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When Former Employers Comment on You, What Will They Say? 

Searching for a new job? The job market is tough and, believe it or not, your biggest hurdle may not be finding that perfect new position … it may be surviving the vetting process of your new employer, says reference-checking company JobReferences.

In today’s politically correct age, many job seekers mistakenly believe that former employers are working under a “gag order;” that company policies prevent them from giving any employment information other than the standard “dates and title”.

Unfortunately, this is not always the case. Even if your former employer’s policies dictate what information can be given (not all do), there’s no guarantee that an unhappy former co-worker or manager will adhere to them. And if they offer negative input, theirs may be the reference that ruins your chance for a great new job.

When former employers comment on you, what will they say?

Here are some actual examples of questions and responses in references checked by JobReferences:

We would like to verify that (the candidate) held the position (title) from (dates), is this correct?

  • He was an account executive, not a Senior V.P.”
  • “His name doesn’t ring a bell.”
  • “We do not have this person anywhere in our records.”
  • “I am not allowed to say anything about this person, as she was fired.”

Some references will refuse to rank a past employee due to an unfavorable impression:

  • “No comment, he could not do anything correctly in the position he held with us.”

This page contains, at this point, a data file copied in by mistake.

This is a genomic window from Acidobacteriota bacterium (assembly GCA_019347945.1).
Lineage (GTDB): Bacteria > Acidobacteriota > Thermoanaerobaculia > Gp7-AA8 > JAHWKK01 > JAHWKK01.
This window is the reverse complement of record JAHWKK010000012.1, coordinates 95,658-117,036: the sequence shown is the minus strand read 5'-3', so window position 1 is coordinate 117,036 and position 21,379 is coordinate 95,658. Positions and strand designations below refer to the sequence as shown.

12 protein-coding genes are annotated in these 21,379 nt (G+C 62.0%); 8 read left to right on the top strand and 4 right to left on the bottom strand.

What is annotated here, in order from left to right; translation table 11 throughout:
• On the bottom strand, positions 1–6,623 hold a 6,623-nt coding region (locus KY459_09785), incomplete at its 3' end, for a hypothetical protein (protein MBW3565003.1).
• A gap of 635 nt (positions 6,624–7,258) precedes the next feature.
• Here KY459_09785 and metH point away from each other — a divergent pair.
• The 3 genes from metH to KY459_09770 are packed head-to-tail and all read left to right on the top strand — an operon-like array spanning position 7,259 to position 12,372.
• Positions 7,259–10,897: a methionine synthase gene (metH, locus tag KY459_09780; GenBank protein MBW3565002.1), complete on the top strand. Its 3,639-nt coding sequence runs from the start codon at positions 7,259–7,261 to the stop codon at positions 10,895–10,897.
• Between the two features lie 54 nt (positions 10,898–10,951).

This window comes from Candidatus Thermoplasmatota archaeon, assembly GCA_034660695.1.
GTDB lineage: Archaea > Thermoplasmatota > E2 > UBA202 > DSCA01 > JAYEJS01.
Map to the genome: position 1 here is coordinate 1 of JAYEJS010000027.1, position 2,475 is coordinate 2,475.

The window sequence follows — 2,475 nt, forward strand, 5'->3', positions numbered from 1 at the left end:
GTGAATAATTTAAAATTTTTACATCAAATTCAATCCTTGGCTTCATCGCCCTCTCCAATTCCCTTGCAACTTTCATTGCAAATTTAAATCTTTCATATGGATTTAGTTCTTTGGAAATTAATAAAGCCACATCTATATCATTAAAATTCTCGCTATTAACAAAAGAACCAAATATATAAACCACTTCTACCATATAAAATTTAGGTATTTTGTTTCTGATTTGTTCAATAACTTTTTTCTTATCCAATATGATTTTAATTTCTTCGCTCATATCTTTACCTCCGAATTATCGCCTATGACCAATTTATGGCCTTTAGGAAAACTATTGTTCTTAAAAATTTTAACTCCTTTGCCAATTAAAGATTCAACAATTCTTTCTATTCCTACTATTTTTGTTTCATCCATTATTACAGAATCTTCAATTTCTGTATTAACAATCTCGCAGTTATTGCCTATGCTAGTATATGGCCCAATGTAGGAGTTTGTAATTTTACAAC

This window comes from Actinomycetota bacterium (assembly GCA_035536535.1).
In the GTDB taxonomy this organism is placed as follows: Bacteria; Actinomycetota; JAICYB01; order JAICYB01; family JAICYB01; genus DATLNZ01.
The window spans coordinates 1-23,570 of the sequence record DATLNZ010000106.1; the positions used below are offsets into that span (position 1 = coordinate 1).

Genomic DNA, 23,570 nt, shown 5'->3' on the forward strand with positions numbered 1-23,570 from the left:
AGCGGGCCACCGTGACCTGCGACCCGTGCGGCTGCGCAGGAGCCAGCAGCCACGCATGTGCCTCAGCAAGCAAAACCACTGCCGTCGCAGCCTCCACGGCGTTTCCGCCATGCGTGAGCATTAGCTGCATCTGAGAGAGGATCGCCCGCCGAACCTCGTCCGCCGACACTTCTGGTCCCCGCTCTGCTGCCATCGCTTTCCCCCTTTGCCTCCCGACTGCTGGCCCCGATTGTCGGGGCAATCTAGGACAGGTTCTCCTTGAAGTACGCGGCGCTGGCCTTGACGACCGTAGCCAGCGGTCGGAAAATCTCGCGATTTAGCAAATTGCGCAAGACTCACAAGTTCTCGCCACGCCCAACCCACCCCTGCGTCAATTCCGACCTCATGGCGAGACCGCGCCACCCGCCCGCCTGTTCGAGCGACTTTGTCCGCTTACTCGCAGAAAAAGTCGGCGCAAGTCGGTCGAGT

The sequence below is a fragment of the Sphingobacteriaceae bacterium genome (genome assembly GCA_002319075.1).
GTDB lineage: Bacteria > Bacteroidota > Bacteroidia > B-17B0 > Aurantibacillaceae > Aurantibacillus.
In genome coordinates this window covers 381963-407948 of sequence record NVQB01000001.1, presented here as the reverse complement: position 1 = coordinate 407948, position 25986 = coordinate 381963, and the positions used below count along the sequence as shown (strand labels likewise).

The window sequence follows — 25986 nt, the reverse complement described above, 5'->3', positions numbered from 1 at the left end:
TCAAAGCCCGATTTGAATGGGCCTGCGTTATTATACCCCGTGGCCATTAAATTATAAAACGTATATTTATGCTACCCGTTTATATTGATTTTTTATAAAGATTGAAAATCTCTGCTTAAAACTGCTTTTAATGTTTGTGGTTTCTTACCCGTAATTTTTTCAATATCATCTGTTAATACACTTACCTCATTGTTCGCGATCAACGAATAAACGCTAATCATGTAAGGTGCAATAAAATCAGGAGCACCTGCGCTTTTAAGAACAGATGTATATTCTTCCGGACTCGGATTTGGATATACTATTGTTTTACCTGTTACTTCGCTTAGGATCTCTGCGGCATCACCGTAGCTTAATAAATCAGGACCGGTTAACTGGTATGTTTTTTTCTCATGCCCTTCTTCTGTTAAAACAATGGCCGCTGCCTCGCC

• “Let’s save time. Basically, you could rank her inadequate in all areas.”

When questioned about strengths and weaknesses:

  • “I cannot think of any strengths, only weaknesses.”
  • “I’m sure there must be some strengths, but nothing jumps out at me.”
  • “Weaknesses seem to stick in my mind … I’d have to really think about any strengths.”
  • “I’d rather not comment – you can take that however you want.”

Regarding Eligibility for re-hire: Is this person eligible for re-hire?

  • “He is not. I’m really not supposed to say much but he was unreliable and sick at lot.”
  • “Probably not. She had a hard time working in a team environment.
  • “No, but I can’t say why.”
  • “Probably not, but it’s just a suspicion of mine.”
  • “No, because he didn’t want to work here and made it clear he didn’t want to work here.”
  • “I wouldn’t re-hire him. He was disorganized and dishonest.”
  • “No, it was the departure – kind of burned his bridges when he left.”
  • “No, she stole from the company. We have an investigation pending.”

When asked about the reason for employment separation:  Could you fully describe the circumstances and reason for the separation?

  • “She was fired.”
  • “She was let go – she didn’t do her part as expected.”
  • “He was let go … there was a conflict with the children – he didn’t follow safety standards and guidelines.”
  • “I fired him! He and his buddy had some illegal things going.”
  • “She had been written up and she walked out on work … because she was upset.”
  • “It was a rather delicate and awkward situation. You should call her other past employers. I made the mistake of not doing that.”
  • “She was terminated in an investigation…” (The reference then got very quiet and said he had the General Counsel in his office and couldn’t say anything more.)”